Skip to main content Smithsonian Institution

Search Results

Collections Search Center
1 documents - page 1 of 1

Pittsburgh Locomotive and Car Works Collection

Creator:
Pittsburgh Locomotive and Car Works  Search this
Collector:
Transportation, Division of, NMAH, SI.  Search this
Transportation, Division of, NMAH, SI.  Search this
Names:
Wightman, D.A., fl.1870s-1890s  Search this
Extent:
1.5 Cubic feet (3 boxes)
Type:
Collection descriptions
Archival materials
Place:
Allegheny City (Pa.) -- 1874-1910
Date:
1874-1910
Scope and Contents:
This collection consists of business correspondence 1895-1901 of the company, including correspondence of the General Manager, D.A. Wightman; personal papers of Mr. Daniel A. Wightman including a sketch book, 1874-76; Specifications for locomotives and tenders; price lists; locomotive cost estimates; tests; hauling capacities of locomotives; and conditions of apprenticeship. There are also as 311 blueprints of the company's designs or drawings for various sizes of locomotives.
Arrangement:
The collection is divided into ten series.

Series 1: Business Correspondence

Series 2: D.A. Wightman Personal Papers

Series 3: Specifications

Series 4: Price Lists

Series 5: Estimates for Locomotive Construction

Series 6: Locomotive Tests

Series 7: Hauling Capacities of Locomotives

Series 8: Apprenticeship

Series 9: Miscellaneous Notes

Series 10 : Locomotive Designs of the Company
Biographical / Historical:
Pittsburgh Locomotive and Car Works was founded by Andrew Carnegie and T.N. Miller in 1865. Like most other railway companies, Pittsburgh Locomotive and Car Works was involved in designing and building light locomotive engines. Its first locomotive was finished in April, 1867, two years after the Civil War.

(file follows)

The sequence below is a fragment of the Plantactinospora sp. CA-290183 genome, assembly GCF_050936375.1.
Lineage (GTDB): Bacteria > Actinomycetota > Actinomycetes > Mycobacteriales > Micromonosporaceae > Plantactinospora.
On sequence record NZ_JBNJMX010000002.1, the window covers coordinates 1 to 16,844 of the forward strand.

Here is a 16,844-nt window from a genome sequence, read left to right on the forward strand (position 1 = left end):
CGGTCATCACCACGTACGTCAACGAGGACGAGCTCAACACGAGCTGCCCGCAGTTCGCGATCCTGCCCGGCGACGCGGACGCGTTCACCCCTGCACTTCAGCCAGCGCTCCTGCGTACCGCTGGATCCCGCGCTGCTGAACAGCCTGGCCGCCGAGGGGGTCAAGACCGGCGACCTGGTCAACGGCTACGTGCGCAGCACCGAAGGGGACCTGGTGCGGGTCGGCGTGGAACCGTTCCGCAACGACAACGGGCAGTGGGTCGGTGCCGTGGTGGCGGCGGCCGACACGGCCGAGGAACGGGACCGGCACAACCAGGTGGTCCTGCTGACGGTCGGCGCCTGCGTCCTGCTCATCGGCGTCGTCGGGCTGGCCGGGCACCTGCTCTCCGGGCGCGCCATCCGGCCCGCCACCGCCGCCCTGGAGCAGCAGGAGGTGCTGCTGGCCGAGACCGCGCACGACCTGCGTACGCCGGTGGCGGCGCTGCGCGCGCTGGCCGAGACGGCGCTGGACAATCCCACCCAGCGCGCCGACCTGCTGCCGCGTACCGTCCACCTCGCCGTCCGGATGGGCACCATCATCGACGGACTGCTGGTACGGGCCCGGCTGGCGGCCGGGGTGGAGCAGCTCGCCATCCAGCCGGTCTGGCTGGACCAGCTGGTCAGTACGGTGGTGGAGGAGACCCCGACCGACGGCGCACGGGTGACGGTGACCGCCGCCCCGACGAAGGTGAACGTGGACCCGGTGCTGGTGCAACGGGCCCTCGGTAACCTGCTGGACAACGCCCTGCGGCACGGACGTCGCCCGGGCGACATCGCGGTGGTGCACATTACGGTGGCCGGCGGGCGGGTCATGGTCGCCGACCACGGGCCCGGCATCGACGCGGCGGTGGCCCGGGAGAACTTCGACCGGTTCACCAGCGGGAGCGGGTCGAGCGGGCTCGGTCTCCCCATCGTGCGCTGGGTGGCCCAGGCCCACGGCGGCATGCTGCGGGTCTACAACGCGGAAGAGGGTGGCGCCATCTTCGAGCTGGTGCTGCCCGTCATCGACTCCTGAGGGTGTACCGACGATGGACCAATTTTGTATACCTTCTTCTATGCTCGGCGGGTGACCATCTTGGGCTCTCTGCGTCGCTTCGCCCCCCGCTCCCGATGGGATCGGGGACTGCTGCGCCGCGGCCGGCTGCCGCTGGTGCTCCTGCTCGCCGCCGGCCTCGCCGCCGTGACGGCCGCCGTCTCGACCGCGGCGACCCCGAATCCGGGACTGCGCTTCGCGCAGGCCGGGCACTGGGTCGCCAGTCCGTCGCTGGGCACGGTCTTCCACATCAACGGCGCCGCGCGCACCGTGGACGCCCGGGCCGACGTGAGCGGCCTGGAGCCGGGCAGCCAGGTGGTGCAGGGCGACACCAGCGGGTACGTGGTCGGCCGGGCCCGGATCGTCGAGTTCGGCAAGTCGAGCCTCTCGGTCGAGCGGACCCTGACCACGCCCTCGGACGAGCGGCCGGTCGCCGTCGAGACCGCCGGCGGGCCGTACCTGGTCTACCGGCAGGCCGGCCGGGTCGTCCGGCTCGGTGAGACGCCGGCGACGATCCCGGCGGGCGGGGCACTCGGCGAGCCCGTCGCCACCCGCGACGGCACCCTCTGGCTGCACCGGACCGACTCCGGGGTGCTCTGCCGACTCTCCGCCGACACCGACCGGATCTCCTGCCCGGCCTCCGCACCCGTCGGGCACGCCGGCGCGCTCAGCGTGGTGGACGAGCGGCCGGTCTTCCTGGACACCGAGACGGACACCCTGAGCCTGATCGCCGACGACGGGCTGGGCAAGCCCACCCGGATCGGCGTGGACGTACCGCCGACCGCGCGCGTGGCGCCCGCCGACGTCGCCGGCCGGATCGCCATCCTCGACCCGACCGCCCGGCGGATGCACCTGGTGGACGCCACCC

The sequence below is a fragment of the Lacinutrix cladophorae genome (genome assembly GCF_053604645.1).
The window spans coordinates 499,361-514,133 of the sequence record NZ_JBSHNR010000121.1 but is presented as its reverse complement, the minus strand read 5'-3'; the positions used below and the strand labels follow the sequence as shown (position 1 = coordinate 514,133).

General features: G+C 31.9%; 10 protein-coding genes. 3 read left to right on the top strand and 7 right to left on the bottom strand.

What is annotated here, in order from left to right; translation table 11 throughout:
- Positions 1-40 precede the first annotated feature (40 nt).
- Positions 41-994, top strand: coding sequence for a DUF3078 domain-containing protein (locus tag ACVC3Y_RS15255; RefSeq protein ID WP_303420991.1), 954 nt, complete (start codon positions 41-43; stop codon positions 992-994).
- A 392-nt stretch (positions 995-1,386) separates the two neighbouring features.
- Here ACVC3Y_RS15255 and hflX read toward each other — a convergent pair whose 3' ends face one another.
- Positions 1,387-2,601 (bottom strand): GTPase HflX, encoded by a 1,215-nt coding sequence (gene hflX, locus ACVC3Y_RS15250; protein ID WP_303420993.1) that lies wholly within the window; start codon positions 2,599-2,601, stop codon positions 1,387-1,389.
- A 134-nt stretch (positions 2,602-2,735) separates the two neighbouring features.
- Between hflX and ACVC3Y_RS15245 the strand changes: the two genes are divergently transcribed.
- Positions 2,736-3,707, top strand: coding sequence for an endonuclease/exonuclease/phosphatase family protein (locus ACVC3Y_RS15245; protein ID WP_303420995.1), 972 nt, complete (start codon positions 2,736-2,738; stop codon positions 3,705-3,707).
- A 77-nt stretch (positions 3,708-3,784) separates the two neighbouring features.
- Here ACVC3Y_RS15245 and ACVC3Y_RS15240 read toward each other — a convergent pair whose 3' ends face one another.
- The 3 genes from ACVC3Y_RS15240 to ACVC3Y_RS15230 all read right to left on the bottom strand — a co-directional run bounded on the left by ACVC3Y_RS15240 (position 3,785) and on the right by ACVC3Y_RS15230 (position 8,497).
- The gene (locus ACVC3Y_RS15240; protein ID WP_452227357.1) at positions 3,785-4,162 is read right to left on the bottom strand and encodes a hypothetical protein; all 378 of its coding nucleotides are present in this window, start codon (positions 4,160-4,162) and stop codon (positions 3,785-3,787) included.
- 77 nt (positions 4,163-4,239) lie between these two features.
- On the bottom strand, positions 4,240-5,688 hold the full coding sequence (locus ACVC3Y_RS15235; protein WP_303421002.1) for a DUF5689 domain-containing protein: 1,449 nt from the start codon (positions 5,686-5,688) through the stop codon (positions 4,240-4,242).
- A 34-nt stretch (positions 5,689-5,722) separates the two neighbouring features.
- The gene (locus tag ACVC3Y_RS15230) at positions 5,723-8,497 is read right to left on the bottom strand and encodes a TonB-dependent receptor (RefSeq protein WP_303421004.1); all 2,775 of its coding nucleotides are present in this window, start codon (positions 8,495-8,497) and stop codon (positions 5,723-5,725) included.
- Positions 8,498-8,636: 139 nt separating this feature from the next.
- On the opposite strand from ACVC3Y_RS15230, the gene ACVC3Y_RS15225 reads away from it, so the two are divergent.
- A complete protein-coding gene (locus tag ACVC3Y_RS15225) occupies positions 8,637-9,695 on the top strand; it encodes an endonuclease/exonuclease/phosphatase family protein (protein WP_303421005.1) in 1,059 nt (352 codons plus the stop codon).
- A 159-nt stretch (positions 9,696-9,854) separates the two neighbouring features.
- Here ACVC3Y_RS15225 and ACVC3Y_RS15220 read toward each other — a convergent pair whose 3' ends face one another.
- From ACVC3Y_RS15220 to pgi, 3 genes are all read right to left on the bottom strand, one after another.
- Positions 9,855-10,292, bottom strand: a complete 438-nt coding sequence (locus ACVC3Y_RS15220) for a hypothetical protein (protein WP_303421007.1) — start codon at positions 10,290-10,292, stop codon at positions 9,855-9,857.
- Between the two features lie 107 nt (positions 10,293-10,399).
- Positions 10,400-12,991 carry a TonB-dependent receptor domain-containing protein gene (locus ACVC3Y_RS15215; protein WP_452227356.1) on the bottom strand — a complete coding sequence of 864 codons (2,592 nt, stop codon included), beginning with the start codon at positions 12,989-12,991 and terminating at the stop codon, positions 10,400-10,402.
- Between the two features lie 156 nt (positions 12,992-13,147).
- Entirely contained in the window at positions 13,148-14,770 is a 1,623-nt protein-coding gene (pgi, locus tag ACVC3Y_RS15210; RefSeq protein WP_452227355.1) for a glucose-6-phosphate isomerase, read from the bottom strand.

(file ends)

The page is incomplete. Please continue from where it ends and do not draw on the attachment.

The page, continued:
An energetic new superintendent, Daniel A. Wightman of Allegheny, Allegheny County, joined the company soon after its founding. The date of his employment with the company is unknown, but Wightman1s sketches of locomotives appear about 1874. In 1893, Wightman applied to the Commissioner of Patents for patent rights over his invention of an improvement in compound engines.

Wightman was the company's Superintendent and General Manager between 1895 and 1900. By the following year, 1901, the company had built a total of 2,400 locomotives. That same year, Pittsburgh Locomotive merged with a new corporation, the American Locomotive Company. The American Locomotive eventually closed the Pittsburgh plant after March, 1919.

Pittsburgh Locomotive Works was one of the first to produce really huge locomotives under Daniel A. Wightman. Many of these engines were sold to other Railway Companies throughout the United States.
Provenance:
Immediate source of acquisition unknown.
Restrictions:
Collection is open for research.
Rights:
Collection items available for reproduction, but the Archives Center makes no guarantees concerning copyright restrictions. Other intellectual property rights may apply. Archives Center cost-recovery and use fees may apply when requesting reproductions.
Topic:
Locomotives -- Design and construction -- 1874-1910  Search this
Railroads -- 1874-1910  Search this
Citation:
Pittsburgh Locomotive and Car Works Collection, 1874-1910, Archives Center, National Museum of American History
Identifier:
NMAH.AC.0164
See more items in:
Pittsburgh Locomotive and Car Works Collection
Archival Repository:
Archives Center, National Museum of American History
EDAN-URL:
ead_collection:sova-nmah-ac-0164
Online Media:

Modify Your Search







or


Narrow By
  • Images
  • Finding aids
  • Archival materials
  • Collection descriptions
  • Archival materials
  • Collection descriptions
  • Railroads
  • Trains
  • Railroads
  • Trains
  • Pittsburgh Locomotive and Car Works
  • Transportation, Division of, NMAH, SI.
  • Wightman, D.A., fl.1870s-1890s
  • Pittsburgh Locomotive and Car Works
  • Transportation, Division of, NMAH, SI.
  • Wightman, D.A., fl.1870s-1890s
  • Allegheny City (Pa.)
Filter results to a specific time period.
  • 1870s
  • 1880s
  • 1890s
  • 1900s
  • 1910s
  • Archives Center, National Museum of American History